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Published by the American Society of Agricultural and Biological Engineers, St. Joseph, Michigan

Citation:  Proceedings of the Seventh International Symposium, 18-20 May 2005 (Beijing, China) Publication Date 18 May 2005  701P0205.(doi:10.13031/2013.18366)
Authors:   L.Y. Zhao, R. Manuzon, M. Brugger, G. Arnold, and Roger Bender
Keywords:   Swine, finishing facilities, air quality, dust, odors, carbon dioxide, ammonia, hydrogen sulfide

Indoor and outdoor air quality of large and concentrated livestock facilities from swine farms are increasing concerns to producers and the local community. Odor has received the most attention due to neighbors complaints. Effects of different swine facilities on air quality parameters are very useful information for planning and managing swine facilities.

The study aimed to develop methodology and protocols to assess air quality of large swine facilities, measure air quality and environmental parameters of two typical swine wean-finish facilities in the US Midwest, and analyze the facilities effects on indoor and outdoor air quality.

Two large swine farms, one with deep pit and the other with pull-plug shallow pit and outdoor lagoon manure storage systems were monitored. Concentration of gases and dust at 8 to 10 indoor locations and 4 outdoor locations were measured in three seasons using portable gas and dust analyzers. Odor samples were collected from odor sources, upwind, 500 downwind of the farm. Gas and dust levels at the intake of the first stage 24 in exhaust fan were continuously monitored for at least 3 days in each season.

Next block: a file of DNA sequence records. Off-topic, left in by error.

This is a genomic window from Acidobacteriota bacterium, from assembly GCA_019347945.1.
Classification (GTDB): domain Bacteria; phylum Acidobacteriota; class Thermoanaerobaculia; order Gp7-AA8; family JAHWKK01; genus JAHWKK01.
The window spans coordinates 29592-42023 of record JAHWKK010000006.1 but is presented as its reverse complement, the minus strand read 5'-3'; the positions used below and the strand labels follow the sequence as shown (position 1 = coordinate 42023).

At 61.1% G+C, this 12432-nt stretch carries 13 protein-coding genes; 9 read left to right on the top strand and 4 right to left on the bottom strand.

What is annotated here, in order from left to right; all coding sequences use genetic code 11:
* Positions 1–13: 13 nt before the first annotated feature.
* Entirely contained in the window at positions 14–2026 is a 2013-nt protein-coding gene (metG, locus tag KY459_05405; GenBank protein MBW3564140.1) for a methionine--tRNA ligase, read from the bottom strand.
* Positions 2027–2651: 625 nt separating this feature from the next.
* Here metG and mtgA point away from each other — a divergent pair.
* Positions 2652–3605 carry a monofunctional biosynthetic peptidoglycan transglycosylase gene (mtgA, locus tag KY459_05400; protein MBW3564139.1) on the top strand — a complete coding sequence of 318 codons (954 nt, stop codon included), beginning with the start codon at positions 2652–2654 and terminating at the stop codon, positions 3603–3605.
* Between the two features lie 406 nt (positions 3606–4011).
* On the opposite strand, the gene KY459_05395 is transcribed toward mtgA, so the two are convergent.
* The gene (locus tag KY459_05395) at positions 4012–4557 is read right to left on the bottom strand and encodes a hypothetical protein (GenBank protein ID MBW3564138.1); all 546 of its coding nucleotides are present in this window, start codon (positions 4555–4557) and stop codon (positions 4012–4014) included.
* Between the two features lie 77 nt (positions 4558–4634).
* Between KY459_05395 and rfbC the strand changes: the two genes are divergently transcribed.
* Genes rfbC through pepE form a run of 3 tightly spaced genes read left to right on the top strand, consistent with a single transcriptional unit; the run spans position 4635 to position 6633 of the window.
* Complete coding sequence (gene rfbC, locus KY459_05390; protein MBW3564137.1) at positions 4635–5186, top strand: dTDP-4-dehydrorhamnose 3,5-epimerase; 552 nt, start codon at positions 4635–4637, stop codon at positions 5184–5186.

The preliminary results indicated large spatial and temporal variations of indoor air quality in the swine facilities. In the deep-pit swine building, the average ammonia and dust concentration decreased from 17.0 to 1.4 ppm and from 2.7 to1.9 mg/m3, respectively, as ventilation rates increased from winter (15,000 cfm) to summer (98,000 cfm). However, hydrogen sulfide and exhaust odor levels were relatively stable at concentrations of 200-300 ppb and 1,300 OU/m3 for all three seasons, respectively. In the pull-plug swine building, average ammonia concentration was 22.0 ppm, hydrogen sulfide 566 ppb, and dust 1.1 mg/m3 in cold days. Continuous gas and dust data also showed that indoor pollutant concentrations fluctuated over time. Daily variations of ammonia and dust concentrations were often significant. Daily variations of hydrogen sulfide concentrations were not significantly different in three days of each season, but significant from season to season. Hourly variations of dust and hydrogen sulfide concentration in each day each and hourly variations of ammonia concentrations in afternoons were not statistically different (p>0.05).

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